Islam, down through the years, has thrived when it fostered a culture of tolerance, as in Moorish Spain. But in its modern form, in too many cases Islam has been captured and interpreted by spiritual leaders who do not embrace a culture of tolerance, change, or innovation, and that, Johnson notes, surely has contributed to lagging economic growth in many Muslim lands. Here we come again to the coefficient of flatness. Countries without natural resources are much more likely, through human evolution, to develop the habits of openness to new ideas, because it is the only way they can survive and advance.
The good news, though, is that not only does culture matter, but culture can change. Cultures are not wired into our human DNA. They are a product of the context - geography, education level, leadership, and historical experience - of any society. As those change, so too can culture. Japan and Germany went from highly militarized societies to highly pacifist and staunchly democratic societies in the last fifty years. Bahrain was one of the first Arab countries to discover oil. It was the first Arab country to run out of oil. And it was the first Arab country in the Arab Gulf to hold an election for parliament where women could run and vote. China during the Cultural Revolution seemed like a nation in the grip of a culture of ideological madness. China today is a synonym for pragmatism. Muslim Spain was one of the most tolerant societies in the history of the world. Muslim Saudi Arabia today is one of the most intolerant. Muslim Spain was a trading and merchant culture where people had to live by their wits and therefore learned to live well with others; Saudi Arabia today can get by just selling oil. Yet right next to Saudi Arabia sits Dubai, an Arab city-state that has used its petrodollars to build the trading, tourist, service, and computing center of the Arab Gulf. Dubai is one of the most tolerant, cosmopolitan places in the world, with, it often seems, more sushi bars and golf courses than mosques-and tourists don't even need a visa.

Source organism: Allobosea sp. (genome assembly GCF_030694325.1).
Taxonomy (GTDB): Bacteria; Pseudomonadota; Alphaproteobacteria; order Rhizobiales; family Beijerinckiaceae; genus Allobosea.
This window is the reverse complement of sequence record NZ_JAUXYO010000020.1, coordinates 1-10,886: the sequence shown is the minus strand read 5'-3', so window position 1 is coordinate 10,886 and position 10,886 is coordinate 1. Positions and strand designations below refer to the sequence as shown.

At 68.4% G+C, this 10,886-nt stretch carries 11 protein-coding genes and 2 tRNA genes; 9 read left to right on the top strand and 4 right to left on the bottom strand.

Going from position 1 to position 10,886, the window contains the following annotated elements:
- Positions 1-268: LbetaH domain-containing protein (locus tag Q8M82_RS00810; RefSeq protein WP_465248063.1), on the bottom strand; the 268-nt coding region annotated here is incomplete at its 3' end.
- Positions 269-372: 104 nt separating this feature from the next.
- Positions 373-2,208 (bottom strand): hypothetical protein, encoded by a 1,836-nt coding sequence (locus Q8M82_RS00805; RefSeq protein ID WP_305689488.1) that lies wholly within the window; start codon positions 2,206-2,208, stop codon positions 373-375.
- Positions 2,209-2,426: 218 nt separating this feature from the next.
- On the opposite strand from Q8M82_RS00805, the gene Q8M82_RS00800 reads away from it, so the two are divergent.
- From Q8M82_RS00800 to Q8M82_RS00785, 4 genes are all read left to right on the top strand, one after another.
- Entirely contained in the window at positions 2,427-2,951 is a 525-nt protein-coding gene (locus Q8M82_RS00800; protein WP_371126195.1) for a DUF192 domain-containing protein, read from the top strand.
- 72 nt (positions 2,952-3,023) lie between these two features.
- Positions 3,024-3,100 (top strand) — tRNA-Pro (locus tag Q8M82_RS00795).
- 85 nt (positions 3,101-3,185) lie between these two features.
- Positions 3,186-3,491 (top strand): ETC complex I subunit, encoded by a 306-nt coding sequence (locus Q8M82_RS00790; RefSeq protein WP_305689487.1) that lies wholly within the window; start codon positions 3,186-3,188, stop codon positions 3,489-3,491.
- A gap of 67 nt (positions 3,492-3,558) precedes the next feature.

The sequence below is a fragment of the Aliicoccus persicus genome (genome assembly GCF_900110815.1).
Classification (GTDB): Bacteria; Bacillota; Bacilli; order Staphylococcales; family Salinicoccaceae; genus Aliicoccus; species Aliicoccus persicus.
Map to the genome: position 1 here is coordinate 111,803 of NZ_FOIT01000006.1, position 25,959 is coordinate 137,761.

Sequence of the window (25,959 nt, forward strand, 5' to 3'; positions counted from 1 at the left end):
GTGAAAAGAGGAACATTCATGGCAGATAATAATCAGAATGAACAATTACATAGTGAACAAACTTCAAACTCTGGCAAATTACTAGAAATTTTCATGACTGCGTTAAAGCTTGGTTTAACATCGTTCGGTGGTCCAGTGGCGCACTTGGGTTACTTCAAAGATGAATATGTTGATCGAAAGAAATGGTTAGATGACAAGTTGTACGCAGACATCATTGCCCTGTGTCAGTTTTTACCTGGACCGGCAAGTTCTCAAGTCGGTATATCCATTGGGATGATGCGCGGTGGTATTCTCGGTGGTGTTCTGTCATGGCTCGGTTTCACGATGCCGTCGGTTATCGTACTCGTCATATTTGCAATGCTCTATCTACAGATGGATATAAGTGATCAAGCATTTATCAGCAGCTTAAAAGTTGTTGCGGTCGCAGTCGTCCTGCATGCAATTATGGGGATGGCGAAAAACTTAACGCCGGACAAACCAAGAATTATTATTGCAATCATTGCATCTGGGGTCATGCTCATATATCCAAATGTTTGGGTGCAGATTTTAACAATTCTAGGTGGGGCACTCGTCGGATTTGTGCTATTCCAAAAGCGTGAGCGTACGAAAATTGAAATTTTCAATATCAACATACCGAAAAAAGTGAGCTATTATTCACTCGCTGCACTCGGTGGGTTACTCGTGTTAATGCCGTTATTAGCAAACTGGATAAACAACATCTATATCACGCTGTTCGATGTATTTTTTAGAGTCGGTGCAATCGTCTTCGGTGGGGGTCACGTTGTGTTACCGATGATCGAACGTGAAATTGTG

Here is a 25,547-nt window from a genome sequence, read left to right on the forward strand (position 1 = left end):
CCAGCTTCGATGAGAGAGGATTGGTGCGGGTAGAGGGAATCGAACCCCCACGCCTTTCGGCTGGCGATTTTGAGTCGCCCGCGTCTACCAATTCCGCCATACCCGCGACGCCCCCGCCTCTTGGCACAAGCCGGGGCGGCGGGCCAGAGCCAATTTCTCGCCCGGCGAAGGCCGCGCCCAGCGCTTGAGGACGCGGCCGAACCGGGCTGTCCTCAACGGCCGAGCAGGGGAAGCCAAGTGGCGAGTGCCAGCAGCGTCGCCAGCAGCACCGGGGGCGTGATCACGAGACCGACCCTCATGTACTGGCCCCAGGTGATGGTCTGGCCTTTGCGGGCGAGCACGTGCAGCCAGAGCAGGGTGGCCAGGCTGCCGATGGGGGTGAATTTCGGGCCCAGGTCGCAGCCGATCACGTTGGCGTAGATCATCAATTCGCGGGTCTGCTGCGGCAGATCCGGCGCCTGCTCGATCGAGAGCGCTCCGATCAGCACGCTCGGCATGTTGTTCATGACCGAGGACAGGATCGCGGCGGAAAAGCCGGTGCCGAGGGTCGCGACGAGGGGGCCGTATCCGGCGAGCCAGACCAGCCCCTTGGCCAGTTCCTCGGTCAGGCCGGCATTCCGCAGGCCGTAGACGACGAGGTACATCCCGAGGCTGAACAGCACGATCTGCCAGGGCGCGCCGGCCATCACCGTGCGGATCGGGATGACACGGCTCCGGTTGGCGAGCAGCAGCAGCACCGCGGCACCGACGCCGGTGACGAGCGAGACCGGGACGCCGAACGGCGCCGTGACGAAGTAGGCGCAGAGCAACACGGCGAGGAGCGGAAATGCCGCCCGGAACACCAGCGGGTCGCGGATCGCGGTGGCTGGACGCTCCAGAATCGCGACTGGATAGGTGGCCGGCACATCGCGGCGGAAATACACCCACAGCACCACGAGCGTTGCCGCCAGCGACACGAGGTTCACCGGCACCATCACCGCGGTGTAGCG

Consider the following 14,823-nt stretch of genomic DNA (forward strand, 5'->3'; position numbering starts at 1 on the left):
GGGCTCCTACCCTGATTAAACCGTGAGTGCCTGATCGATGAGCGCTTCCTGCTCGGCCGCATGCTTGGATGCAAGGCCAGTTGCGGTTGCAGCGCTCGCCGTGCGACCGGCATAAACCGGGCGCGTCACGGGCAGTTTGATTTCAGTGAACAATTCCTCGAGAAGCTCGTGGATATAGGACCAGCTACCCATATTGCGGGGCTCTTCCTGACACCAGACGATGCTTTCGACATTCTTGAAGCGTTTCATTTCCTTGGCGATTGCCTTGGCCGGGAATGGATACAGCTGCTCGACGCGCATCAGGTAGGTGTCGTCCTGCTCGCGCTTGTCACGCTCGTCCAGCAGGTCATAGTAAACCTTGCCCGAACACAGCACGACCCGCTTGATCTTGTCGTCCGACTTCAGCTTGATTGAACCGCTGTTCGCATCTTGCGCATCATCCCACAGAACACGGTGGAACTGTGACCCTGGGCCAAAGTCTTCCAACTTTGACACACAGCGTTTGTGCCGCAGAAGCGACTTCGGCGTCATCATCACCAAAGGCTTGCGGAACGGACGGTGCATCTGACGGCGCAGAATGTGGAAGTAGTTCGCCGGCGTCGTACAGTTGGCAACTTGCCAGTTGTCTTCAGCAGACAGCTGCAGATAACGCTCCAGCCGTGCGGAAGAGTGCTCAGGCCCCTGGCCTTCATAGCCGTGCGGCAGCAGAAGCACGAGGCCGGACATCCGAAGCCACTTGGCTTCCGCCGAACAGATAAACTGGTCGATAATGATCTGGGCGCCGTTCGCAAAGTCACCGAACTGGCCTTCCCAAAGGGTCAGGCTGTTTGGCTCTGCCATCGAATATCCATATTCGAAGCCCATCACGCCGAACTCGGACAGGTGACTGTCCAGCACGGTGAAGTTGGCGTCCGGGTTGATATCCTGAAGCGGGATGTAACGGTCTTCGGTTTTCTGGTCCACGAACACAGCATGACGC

So yes, culture matters, but culture is nested in contexts, not genes, and as those contexts, and local leaders, change and adapt, so too can culture.
(excerpt from "The World Is Flat" by Thomas L.Friedman, US Pulitzer-winner)